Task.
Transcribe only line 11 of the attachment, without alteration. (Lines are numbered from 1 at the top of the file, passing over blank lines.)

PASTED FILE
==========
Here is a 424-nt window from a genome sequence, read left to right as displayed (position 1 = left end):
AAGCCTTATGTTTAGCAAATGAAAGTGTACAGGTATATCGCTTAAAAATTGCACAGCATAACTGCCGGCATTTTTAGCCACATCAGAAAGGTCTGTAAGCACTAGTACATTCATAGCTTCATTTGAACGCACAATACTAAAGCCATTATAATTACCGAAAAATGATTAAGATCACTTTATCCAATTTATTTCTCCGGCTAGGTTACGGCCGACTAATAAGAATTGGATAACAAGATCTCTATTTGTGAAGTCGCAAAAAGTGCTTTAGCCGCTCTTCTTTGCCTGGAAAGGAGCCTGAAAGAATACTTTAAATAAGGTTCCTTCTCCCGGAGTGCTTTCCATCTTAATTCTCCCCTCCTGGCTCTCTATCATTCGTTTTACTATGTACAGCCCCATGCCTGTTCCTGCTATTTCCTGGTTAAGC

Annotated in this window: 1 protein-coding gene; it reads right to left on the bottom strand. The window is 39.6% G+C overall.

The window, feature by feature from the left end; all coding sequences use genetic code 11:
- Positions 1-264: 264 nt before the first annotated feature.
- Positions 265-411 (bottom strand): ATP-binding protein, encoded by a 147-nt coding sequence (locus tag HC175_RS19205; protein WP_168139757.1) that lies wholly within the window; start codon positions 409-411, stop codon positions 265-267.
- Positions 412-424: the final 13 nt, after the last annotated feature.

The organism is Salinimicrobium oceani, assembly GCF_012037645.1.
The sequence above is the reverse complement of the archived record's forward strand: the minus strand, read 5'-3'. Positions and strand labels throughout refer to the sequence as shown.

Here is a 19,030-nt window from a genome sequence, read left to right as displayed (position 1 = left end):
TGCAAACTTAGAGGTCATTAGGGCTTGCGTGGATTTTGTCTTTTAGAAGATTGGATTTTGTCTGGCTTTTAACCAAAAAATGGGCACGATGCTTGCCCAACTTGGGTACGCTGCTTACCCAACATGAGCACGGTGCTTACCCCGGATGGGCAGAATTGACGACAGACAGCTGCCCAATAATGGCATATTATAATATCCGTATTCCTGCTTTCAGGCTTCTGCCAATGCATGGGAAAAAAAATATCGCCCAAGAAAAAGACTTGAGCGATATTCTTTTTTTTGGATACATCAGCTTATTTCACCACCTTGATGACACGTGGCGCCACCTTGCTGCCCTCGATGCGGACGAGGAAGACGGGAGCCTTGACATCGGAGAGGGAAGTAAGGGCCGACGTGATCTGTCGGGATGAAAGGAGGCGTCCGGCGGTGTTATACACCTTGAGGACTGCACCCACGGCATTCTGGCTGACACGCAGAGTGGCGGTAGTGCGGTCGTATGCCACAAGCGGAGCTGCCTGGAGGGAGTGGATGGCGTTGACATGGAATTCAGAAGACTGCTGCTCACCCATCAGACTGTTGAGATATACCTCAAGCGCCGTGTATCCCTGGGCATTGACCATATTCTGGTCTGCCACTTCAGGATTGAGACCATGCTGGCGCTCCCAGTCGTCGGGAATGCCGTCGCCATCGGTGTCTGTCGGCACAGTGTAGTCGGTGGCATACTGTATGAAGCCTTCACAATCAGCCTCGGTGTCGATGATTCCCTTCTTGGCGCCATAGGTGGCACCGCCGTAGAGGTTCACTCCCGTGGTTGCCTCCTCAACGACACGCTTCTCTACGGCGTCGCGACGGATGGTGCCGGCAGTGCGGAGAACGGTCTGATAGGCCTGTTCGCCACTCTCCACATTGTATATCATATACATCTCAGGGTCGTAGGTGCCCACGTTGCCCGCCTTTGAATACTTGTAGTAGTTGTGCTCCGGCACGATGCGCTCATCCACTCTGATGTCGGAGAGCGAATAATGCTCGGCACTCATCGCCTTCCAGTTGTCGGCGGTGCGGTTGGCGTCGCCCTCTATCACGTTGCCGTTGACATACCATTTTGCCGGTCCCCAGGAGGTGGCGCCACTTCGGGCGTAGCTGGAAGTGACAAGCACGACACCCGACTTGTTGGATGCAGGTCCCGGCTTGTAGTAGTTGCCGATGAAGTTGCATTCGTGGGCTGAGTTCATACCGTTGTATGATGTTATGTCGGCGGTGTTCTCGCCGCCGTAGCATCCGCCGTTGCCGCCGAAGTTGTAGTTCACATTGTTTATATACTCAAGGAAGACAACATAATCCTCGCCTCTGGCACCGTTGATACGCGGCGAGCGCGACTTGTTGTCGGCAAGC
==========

TGCAAACTTAGAGGTCATTAGGGCTTGCGTGGATTTTGTCTTTTAGAAGATTGGATTTTGTCTGGCTTTTAACCAAAAAATGGGCACGATGCTTGCCCAACTTGGGTACGCTGCTTACCCAACATGAGCACGGTGCTTACCCCGGATGGGCAGAATTGACGACAGACAGCTGCCCAATAATGGCATATTATAATATCCGTATTCCTGCTTTCAGGCTTCTGCCAATGCATGGGAAAAAAAATATCGCCCAAGAAAAAGACTTGAGCGATATTCTTTTTTTTGGATACATCAGCTTATTTCACCACCTTGATGACACGTGGCGCCACCTTGCTGCCCTCGATGCGGACGAGGAAGACGGGAGCCTTGACATCGGAGAGGGAAGTAAGGGCCGACGTGATCTGTCGGGATGAAAGGAGGCGTCCGGCGGTGTTATACACCTTGAGGACTGCACCCACGGCATTCTGGCTGACACGCAGAGTGGCGGTAGTGCGGTCGTATGCCACAAGCGGAGCTGCCTGGAGGGAGTGGATGGCGTTGACATGGAATTCAGAAGACTGCTGCTCACCCATCAGACTGTTGAGATATACCTCAAGCGCCGTGTATCCCTGGGCATTGACCATATTCTGGTCTGCCACTTCAGGATTGAGACCATGCTGGCGCTCCCAGTCGTCGGGAATGCCGTCGCCATCGGTGTCTGTCGGCACAGTGTAGTCGGTGGCATACTGTATGAAGCCTTCACAATCAGCCTCGGTGTCGATGATTCCCTTCTTGGCGCCATAGGTGGCACCGCCGTAGAGGTTCACTCCCGTGGTTGCCTCCTCAACGACACGCTTCTCTACGGCGTCGCGACGGATGGTGCCGGCAGTGCGGAGAACGGTCTGATAGGCCTGTTCGCCACTCTCCACATTGTATATCATATACATCTCAGGGTCGTAGGTGCCCACGTTGCCCGCCTTTGAATACTTGTAGTAGTTGTGCTCCGGCACGATGCGCTCATCCACTCTGATGTCGGAGAGCGAATAATGCTCGGCACTCATCGCCTTCCAGTTGTCGGCGGTGCGGTTGGCGTCGCCCTCTATCACGTTGCCGTTGACATACCATTTTGCCGGTCCCCAGGAGGTGGCGCCACTTCGGGCGTAGCTGGAAGTGACAAGCACGACACCCGACTTGTTGGATGCAGGTCCCGGCTTGTAGTAGTTGCCGATGAAGTTGCATTCGTGGGCTGAGTTCATACCGTTGTATGATGTTATGTCGGCGGTGTTCTCGCCGCCGTAGCATCCGCCGTTGCCGCCGAAGTTGTAGTTCACATTGTTTATATACTCAAGGAAGACAACATAATCCTCGCCTCTGGCACCGTTGATACGCGGCGAGCGCGACTTGTTGTCGGCAAGC